It has been two years since the Federal Trade Commission (FTC) started a probe into Google’s business practices. There had been numerous contentions and complaints regarding Google and its alleged strong hand tactics when it comes to business deals. The key point to take into consideration is Google’s dominance of the market and industry which enables it to enjoy a bonafide monopoly. The probe seems to be headed towards the finish line with news emerging that Google and the FTC are working on a deal.
The only way Google could clear its name is by agreeing to what the FTC has stipulated. However, some of Google’s competitors are not too happy with the concessions that are to be implemented on Google.
Limitations to Be Imposed on Google
The two major restrictions which are to be imposed on Google, pending approval from the five-member commission appointed to handle the case, are:
- Google won’t have a free hand to use bits and pieces from other websites. Previously, it has been seen that Google has lifted components from websites. Now, that luxury would be taken back and Google would have to justify their actions if they continue doing it.
- More importantly, Google would no longer use its position to influence marketers. Marketers would have a choice to publish their ads with any service they want. As of now, most of the ads on the web are placed through Google.
The issue regarding these two limitations has been around even before the probe started. Marketers and other websites would breathe a sigh of relief once Google agrees to the settlement and the deal is sealed.
Main Concern Not Addressed
However, it does give rise to the issue that the main concern has not been addressed. The reason why the probe was launched in the first place was that Google is abusing its position and power by being monopolistic. The restrictions which have been recommended do not have any clear-cut mention of this. Hence, it can be deduced that the commission has not addressed the concern that Google is gaining an unfair advantage over its competitors because of the power it has.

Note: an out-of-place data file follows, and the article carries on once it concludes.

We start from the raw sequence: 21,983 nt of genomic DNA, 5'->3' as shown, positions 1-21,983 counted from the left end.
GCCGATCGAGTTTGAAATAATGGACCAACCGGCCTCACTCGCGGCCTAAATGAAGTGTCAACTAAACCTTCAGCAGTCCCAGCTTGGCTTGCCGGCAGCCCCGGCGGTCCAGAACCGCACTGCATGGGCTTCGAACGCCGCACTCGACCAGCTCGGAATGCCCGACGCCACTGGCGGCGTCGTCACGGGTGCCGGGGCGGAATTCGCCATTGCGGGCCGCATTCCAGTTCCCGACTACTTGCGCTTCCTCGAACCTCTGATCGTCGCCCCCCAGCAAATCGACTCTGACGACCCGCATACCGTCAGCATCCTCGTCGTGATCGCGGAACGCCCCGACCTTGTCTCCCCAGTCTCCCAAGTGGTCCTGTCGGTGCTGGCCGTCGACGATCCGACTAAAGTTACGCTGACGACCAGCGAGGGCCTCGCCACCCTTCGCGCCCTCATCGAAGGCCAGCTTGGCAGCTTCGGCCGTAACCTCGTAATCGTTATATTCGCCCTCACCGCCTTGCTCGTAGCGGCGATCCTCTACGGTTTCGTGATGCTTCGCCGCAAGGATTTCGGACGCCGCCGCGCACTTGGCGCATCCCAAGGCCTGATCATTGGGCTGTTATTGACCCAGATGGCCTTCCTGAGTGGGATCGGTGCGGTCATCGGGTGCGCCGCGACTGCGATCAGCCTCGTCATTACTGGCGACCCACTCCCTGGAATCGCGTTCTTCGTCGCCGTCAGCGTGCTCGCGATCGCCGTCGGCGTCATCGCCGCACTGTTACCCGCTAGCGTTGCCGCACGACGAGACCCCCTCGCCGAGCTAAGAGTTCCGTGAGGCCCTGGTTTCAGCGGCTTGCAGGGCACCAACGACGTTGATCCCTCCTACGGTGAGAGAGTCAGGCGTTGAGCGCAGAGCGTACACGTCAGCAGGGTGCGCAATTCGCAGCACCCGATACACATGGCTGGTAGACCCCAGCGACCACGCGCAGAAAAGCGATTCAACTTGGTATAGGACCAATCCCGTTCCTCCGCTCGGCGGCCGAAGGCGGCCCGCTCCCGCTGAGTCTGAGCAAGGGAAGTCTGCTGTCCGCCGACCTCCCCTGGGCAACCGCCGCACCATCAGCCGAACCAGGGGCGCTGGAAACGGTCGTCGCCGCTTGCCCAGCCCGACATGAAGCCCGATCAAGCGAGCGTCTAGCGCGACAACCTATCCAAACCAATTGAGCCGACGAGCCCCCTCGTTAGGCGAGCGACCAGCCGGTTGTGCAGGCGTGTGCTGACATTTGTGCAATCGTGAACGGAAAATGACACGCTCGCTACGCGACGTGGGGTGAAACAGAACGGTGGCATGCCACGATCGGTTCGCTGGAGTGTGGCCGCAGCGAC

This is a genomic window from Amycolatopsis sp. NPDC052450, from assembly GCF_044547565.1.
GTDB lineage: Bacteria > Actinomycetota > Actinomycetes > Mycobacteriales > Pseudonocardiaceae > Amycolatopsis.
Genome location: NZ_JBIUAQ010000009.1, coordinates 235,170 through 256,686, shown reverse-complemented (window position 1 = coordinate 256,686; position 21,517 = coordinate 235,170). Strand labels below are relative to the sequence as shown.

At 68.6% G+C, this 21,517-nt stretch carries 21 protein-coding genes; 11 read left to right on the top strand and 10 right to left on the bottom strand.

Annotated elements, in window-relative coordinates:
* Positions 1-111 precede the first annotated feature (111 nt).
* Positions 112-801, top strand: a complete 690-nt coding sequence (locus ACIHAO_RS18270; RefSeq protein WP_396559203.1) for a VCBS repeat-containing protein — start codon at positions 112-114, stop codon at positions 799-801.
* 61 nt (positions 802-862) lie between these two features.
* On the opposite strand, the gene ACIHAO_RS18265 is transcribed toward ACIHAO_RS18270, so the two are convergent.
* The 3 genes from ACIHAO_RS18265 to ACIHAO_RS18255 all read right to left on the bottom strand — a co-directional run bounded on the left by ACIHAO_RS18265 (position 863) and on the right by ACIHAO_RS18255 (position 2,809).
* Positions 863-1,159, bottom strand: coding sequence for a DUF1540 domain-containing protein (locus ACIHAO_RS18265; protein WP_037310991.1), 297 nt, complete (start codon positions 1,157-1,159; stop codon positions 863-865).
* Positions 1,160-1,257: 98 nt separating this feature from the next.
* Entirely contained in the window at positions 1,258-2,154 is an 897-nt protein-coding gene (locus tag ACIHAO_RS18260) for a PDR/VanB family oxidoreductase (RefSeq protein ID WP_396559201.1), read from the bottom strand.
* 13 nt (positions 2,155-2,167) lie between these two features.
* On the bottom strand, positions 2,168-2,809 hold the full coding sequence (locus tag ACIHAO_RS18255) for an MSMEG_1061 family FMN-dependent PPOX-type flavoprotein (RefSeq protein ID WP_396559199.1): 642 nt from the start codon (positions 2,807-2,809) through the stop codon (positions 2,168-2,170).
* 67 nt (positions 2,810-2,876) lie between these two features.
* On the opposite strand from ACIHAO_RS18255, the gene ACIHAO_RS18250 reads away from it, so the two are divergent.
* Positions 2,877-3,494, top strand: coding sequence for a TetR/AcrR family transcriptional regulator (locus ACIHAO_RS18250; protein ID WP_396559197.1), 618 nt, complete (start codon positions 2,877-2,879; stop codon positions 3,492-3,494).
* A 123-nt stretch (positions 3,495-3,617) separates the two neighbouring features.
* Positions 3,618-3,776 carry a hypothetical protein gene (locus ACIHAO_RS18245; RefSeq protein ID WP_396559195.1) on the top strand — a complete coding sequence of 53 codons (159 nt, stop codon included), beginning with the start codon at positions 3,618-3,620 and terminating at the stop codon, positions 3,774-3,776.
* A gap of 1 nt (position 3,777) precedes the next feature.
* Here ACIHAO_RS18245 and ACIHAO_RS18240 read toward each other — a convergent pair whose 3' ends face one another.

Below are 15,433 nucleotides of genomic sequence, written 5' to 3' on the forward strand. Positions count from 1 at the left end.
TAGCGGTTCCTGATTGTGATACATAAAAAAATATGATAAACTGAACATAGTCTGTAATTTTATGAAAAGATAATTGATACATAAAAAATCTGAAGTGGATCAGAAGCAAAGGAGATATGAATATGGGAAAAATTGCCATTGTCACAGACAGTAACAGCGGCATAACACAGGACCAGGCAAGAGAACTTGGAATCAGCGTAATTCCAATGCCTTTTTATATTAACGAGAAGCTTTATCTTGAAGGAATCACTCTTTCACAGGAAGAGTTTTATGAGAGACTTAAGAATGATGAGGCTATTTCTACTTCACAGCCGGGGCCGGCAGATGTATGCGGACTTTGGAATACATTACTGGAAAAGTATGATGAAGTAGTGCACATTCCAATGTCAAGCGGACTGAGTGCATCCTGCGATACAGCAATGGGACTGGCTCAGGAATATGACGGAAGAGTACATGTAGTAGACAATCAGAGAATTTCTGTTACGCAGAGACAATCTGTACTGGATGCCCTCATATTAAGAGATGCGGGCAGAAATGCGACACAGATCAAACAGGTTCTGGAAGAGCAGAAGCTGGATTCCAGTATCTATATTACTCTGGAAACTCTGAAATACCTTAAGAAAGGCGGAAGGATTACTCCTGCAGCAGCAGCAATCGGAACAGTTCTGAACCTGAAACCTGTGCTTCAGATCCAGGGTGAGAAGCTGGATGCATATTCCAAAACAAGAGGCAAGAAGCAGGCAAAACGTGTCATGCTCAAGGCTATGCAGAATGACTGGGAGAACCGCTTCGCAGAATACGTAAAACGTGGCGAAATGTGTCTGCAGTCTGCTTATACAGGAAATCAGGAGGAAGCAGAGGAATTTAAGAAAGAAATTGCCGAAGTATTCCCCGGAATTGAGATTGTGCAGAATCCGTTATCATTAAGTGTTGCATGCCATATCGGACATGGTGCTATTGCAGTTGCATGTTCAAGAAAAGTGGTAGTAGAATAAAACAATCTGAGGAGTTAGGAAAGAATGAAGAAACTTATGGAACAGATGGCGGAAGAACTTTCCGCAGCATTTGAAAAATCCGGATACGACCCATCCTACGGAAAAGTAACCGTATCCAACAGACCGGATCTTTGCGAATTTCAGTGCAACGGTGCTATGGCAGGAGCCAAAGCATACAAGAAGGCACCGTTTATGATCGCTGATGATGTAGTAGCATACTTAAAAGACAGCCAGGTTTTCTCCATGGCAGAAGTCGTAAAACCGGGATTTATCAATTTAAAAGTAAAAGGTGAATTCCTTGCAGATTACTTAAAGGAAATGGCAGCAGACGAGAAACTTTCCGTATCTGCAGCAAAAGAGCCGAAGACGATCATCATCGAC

Already Google has been asked to pay a $22.5 million fine because it was tracking the browser activity of Apple Safari users. In addition, Google’s purchase of Motorola Mobility for $12.5 billion is also under the scanner over allegations that the company underpaid for the patents it obtained. It seems as though the case is going to drag on and on unless and until a viable decision is made by the commission. On the other hand, Google would not be in much of a hurry to settle the probe.
The year has almost reached its end and it is highly unlikely the settlement would be made before the next year. The probe has already been going on for over two years. A few more months wouldn’t hurt as long as the right decision is made. However, according to the news doing the rounds, the concessions imposed on Google are far from ideal.
[Image via krishanghedia]